Missing person. Now, what’s next, probate court and the impact of intestacy.

Probating the Estate of a Missing Person

Even more excruciating than the death of a beloved person is arguably the uncertainty when the beloved person goes missing and his or her body is never recovered. Florida laws contain rules that allow the surviving family members to complete the mourning process, declare the missing person dead, and move on with their lives. One of the issues that the surviving members must deal with is the distribution of the estate of the deceased. Can you probate a missing person’s estate?

The answer is yes. However, as the first step, the missing person must be declared fictitiously dead. Under Florida Statute §731.103(3), a person who is absent from the place of his or her last-known domicile for a continuous period of five years and whose absence is not satisfactorily explained after diligent search and inquiry is presumed to be dead. The thoroughness of the search for the missing person is considered on a case by case basis; therefore, what may be enough in one case might be insufficient in another one. What is clear though is that at least some search must be done every time.

Pursuant to Florida Statute §731.103(3), the death is presumed to have occurred at the end of the five-year period. A presumed death occurs, for example, when there is a drowning accident in which the body is never recovered, a person leaves for the store and is never heard from again, or a plane crashes in the ocean and no body is recovered.

In some circumstances, a missing person can be declared dead even before the five-year period. Such circumstances may include cases where the missing person was exposed to danger probable to threaten his or her life such as an airplane crash, or when the missing person left home and he or she was in poor health or contemplated suicide. See Florida Statute §731.103(34). In such cases, the person will be presumed dead as of the date of the dangerous circumstance. To obtain a presumptive death certificate, one must first file a petition to declare the missing person dead with the probate court in the county in Florida where the decedent maintained his or her domicile or in any county of this state if the decedent was not a resident of Florida at the time his or her absence commenced. Fla. Stat. §731.103(3).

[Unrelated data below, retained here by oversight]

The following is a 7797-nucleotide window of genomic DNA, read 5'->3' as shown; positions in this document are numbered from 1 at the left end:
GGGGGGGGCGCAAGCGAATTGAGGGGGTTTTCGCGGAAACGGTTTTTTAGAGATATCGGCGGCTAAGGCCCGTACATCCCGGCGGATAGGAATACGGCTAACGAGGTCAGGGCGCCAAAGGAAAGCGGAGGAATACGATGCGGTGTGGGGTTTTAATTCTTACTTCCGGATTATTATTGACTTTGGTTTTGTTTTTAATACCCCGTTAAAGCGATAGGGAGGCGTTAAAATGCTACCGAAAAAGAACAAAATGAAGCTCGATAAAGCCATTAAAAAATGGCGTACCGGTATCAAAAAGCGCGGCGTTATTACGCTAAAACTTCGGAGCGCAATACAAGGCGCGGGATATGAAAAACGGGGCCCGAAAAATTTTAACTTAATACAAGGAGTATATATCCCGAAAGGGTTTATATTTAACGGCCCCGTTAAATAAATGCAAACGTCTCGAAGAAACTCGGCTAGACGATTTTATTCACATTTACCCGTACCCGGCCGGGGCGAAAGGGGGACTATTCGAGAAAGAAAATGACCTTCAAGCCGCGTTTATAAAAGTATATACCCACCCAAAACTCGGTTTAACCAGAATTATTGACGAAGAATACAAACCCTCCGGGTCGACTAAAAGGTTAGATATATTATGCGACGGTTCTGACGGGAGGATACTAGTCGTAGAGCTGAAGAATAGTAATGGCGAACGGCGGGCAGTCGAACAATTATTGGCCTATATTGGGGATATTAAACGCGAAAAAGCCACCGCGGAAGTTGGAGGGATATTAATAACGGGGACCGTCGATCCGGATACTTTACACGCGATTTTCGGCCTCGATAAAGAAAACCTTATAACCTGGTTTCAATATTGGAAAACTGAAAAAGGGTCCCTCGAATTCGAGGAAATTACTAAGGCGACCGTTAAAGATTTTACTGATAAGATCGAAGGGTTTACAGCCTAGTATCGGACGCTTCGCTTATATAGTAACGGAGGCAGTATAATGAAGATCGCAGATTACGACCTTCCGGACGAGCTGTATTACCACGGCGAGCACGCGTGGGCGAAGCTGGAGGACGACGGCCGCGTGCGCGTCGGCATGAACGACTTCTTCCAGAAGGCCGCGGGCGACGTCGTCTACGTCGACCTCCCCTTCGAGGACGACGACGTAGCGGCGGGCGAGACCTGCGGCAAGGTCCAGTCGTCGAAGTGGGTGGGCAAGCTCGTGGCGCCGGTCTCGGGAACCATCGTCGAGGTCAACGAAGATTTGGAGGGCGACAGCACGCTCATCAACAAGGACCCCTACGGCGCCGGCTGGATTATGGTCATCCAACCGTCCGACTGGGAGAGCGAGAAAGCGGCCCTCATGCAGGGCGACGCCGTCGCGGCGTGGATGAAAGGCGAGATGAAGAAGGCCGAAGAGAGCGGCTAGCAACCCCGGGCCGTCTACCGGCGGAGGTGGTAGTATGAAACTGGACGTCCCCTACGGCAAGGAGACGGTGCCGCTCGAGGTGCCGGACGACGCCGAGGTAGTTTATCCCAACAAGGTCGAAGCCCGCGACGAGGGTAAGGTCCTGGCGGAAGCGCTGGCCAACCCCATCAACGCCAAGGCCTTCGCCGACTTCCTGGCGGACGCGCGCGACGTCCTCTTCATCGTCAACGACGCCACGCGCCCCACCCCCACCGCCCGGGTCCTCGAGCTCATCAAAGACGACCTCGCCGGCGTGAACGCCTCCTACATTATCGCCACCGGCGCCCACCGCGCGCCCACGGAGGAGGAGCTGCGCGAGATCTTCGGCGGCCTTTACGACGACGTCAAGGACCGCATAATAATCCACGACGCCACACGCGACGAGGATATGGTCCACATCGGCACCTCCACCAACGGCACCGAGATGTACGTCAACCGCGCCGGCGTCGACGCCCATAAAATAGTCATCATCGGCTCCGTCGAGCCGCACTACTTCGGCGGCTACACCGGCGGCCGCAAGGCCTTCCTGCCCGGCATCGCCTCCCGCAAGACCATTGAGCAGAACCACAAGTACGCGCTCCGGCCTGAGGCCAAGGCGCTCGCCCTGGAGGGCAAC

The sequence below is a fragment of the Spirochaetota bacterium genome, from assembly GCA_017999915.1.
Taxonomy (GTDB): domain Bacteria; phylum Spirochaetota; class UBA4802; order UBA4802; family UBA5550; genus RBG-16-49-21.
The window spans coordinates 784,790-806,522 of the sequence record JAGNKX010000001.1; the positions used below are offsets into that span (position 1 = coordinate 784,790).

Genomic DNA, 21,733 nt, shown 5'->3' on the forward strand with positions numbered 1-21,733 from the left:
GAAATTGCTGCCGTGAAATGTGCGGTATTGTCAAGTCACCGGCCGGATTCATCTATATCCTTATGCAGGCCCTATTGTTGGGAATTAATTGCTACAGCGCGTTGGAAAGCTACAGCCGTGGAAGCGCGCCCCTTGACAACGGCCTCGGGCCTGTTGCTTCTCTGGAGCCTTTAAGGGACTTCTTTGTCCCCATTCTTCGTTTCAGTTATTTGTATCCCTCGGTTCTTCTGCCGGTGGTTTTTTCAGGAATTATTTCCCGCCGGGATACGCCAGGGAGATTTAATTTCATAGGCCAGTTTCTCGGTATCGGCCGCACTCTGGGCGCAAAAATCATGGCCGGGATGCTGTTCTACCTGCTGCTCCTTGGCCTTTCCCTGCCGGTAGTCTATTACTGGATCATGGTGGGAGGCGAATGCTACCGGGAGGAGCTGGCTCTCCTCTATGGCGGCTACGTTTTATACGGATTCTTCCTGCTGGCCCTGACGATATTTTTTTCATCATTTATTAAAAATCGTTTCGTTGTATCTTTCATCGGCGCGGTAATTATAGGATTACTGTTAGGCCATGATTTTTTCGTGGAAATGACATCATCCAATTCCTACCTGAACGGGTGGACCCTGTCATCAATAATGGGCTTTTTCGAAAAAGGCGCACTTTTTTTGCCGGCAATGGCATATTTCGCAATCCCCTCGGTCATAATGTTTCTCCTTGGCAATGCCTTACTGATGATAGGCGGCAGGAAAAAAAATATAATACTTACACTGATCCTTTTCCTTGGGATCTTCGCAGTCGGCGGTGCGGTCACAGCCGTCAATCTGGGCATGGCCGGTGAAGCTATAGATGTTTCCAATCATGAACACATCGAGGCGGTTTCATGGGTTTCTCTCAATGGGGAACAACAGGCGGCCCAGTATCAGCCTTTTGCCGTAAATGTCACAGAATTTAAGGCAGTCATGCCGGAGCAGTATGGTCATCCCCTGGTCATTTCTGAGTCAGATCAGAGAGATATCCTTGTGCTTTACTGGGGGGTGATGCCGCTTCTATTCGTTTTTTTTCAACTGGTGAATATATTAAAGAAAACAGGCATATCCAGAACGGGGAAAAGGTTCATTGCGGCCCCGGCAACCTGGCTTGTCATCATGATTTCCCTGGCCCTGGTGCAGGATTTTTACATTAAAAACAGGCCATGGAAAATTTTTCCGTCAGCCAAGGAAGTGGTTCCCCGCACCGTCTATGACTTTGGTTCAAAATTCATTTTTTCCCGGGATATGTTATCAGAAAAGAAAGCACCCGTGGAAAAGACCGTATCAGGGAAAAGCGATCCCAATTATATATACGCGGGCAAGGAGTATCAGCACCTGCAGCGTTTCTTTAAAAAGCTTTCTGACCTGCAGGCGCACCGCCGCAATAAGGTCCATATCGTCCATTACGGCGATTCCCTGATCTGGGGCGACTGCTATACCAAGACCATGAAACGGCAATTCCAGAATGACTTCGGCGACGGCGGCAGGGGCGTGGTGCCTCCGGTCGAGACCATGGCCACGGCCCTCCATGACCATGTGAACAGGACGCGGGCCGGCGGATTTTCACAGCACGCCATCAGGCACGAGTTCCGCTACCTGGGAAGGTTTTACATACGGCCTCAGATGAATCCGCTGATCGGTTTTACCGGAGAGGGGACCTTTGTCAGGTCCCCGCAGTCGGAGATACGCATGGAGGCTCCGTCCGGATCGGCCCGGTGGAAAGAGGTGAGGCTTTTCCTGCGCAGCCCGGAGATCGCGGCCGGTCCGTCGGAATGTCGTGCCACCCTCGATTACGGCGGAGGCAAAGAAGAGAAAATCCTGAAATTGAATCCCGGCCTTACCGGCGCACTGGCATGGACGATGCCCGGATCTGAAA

Establishing death through direct or circumstantial evidence is a factual inquiry and is considered case-by-case in an evidentiary hearing. The evidence is sufficient “if the circumstantial evidence amounts to a preponderance of all reasonable inferences that can be drawn from the circumstances in evidence to the end that the evidence is not reasonably susceptible of two equally reasonable inferences.” Johns v. Burns, 67 So. 2d 765, 767 (Fla. 1953).

Once the probate court declares the missing person dead, the clerk of the court issues an order. Consequently, the Florida Department of Health files a presumptive death certificate. Fla. Stat. §382.012. Finally, upon declaring a missing person dead, the court can enter an order and probate proceedings can commence. Florida Statute §733.209 states that “any interested person may petition to administer the estate of a missing person; however, no personal representative may be appointed until the court determines the missing person is dead.”

If you ever find yourself in such a tragic situation where someone you know has gone missing, it is very important that you consult an attorney. Those interested in learning more about probating a missing person’s estate should not hesitate to contact the attorneys of Chepenik Trushin LLP, who are ready, willing, and able to assist with your estate planning and probate litigation needs. Bart H. Chepenik, JD, LL M, 305-613-3548, Brad H. Trushin, Esq, 305-981-8889.

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